Renting in the summertime is easy - if you do your job right. With the rental market more competitive than ever, it’s important to have your property pristine, your listing legally sound, and your rental processes down to a T.
Fortunately, preparing for leasing season can be done in just a few simple steps. As a new crop of quality tenants start searching for homes this season, here is how to make sure you and your property are rent-ready.
1. Schedule a property inspection to check on all areas of your unit
You don’t want to scare off potential tenants with broken knobs, toothbrush holders, or oven handles, especially when a property flaw could be an easy, low-cost fix in the first place.
Before leasing season, conduct a property inspection before you start showing the home to check for damage or wear that needs to be addressed. Prospective tenants might casually test for leaky faucets or working windows as they tour the home, and you don’t want to be caught off guard.
2. Make sure your tenants are following property maintenance standards
Make sure to have everything looking cared
for. Let your current residents know about upcoming tour dates and ask them to
spot-clean for the event.
Subtle maintenance like vacuuming and wiping down counters are reasonable requests. The property doesn’t have to be pristine, but current tenants shouldn’t be airing their dirty laundry - literally or otherwise.
3. Seasonal landscaping and maintenance are a must
For most folks, outer spring cleaning is a necessary evil, but it’s especially important for peak leasing season. Get gutters and furnace filters taken care of right away. This is typically done during the end of winter or early spring. The polished exterior will draw prospects and your current residents will appreciate the upkeep.
4. Update policies to reflect market trends, best practices, and landlord preferences
Think about your property investment going forward. As leasing season approaches, are there any amendments to the lease or the property itself that you’d like to change?
Review your terms to make sure your rent, late fees, maintenance duties, etc. are all current.
These steps help to ensure that prospective residents won’t feel misinformed when they walk through the door. An honest picture of the home and comprehensive lease agreements will attract the right tenants.
It will also prevent wasted time during peak leasing season, as well as bad word-of-mouth from prospects who think they’ve been tricked.
5. Update property photos and descriptions to include any renovations
Take a look at the property description and photos you have on file before you repost your listing. Does it still accurately reflect the condition and amenities of the residence?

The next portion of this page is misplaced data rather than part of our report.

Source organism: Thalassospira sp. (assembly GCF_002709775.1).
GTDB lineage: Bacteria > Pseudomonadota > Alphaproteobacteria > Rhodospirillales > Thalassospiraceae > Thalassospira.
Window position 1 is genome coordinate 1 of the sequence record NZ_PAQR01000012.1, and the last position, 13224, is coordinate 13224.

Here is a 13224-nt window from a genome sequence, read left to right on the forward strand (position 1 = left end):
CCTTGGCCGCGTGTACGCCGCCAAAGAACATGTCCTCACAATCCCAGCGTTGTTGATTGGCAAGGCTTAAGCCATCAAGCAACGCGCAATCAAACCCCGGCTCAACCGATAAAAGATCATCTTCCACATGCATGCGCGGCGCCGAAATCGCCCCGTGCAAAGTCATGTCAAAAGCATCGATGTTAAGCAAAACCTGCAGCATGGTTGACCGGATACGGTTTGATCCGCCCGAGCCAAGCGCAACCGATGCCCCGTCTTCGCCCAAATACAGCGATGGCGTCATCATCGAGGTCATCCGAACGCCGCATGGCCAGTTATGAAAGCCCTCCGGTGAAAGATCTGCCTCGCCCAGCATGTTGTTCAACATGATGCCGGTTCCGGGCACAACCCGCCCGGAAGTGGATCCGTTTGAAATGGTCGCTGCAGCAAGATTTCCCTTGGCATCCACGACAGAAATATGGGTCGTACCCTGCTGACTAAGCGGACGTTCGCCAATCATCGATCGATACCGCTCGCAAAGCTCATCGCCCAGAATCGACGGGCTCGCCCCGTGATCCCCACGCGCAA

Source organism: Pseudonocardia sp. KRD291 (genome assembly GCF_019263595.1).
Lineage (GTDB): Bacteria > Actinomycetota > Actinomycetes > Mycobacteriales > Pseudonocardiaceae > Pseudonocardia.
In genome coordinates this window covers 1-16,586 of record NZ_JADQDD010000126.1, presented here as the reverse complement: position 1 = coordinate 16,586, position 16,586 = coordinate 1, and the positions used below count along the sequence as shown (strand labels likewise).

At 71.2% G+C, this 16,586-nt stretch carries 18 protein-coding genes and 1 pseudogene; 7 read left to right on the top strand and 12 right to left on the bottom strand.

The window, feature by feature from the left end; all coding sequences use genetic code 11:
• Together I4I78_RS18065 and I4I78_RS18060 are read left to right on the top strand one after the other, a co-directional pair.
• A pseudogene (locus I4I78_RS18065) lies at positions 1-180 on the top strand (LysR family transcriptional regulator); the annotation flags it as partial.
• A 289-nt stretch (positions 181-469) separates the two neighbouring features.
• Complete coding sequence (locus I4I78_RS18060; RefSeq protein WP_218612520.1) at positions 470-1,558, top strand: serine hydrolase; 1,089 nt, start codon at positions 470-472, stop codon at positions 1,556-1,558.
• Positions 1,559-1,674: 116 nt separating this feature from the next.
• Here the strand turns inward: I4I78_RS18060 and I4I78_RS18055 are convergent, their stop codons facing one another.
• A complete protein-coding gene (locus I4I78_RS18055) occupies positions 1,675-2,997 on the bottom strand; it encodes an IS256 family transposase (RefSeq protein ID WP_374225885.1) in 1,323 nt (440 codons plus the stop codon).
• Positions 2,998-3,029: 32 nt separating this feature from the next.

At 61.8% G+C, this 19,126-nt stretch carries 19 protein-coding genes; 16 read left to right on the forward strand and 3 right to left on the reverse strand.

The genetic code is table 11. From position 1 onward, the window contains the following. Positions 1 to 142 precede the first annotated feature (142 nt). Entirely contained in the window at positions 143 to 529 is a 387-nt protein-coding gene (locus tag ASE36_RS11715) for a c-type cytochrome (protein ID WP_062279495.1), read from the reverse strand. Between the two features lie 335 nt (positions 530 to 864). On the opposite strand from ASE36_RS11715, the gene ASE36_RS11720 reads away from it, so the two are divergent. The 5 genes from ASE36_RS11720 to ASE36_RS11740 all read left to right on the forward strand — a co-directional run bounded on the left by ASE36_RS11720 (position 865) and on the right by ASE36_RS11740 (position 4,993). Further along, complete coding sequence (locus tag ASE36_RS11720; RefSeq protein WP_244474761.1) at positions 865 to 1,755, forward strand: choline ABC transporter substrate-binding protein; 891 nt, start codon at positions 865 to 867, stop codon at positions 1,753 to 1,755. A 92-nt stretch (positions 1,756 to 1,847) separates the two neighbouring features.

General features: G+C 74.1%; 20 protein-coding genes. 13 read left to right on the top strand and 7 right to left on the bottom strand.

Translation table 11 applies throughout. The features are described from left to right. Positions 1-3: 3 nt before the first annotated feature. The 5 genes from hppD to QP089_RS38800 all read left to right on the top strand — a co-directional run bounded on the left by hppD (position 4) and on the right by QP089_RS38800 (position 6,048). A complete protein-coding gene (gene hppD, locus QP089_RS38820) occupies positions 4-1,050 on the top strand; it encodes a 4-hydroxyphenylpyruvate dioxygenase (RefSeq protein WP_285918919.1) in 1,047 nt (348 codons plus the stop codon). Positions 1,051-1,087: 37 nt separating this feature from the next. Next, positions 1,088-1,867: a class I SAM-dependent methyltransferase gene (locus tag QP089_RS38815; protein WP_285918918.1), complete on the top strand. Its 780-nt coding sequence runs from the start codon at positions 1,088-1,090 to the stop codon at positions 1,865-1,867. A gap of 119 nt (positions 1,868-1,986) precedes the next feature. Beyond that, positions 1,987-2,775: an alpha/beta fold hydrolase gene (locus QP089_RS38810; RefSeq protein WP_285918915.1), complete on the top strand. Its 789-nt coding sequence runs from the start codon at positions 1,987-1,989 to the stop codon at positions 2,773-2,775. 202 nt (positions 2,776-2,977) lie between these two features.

Did you add a washer and dryer or a fence
around the backyard? These can add to your property value. Did you paint a room a different color or knock down a wall? The home should be rephotographed so potential residents aren’t surprised when they take a tour.
Are the utility responsibilities accounted for in full? What about pet policies or parking information? Consider every searchable filter and how you can answer frequently asked questions in the post.
6. Get feedback and ask for reviews
Make use of customer feedback for optimizing landlord duties. As the leasing season approaches, consider the difficulties in the past year of renting out your property. What were the biggest or most frequent pain points (i.e. promoting the property, finding reliable contractors)?
Use these issues to make any necessary management updates. You can also use surveys and reviews to gauge your current tenant’s opinion, especially if acting on their concerns would encourage them to stay and prevent any vacancies.
7. Go digital
Most problems that aren’t related to the property’s condition can be resolved with software or a property manager.
Whether you start using tech yourself or hire a property manager to use their
own tools, your rental processes will be so much speedier if you automate it
and use online options.
This is crucial during peak leasing season as you handle marketing, rent rates, applications, screenings, and deposits. Even after you find a new tenant, online tools will streamline timely payments and maintenance requests.
8. Automate services with a property manager
A property manager provides the most cost-effective, time-efficient solution for all of the above. They can observe market trends and advise you on your best
financial return. They’ll stay on top of leads but also work to foster
relationships with your tenants so they’re more likely to renew.
They’ll preserve your property’s ship-shape appearance at all times while keeping up with Fair Housing laws. There is no need get overwhelmed by
the busy leasing season if you come prepared.
By following these tips, you’re sure to be rent season ready to welcome your prospective new tenants.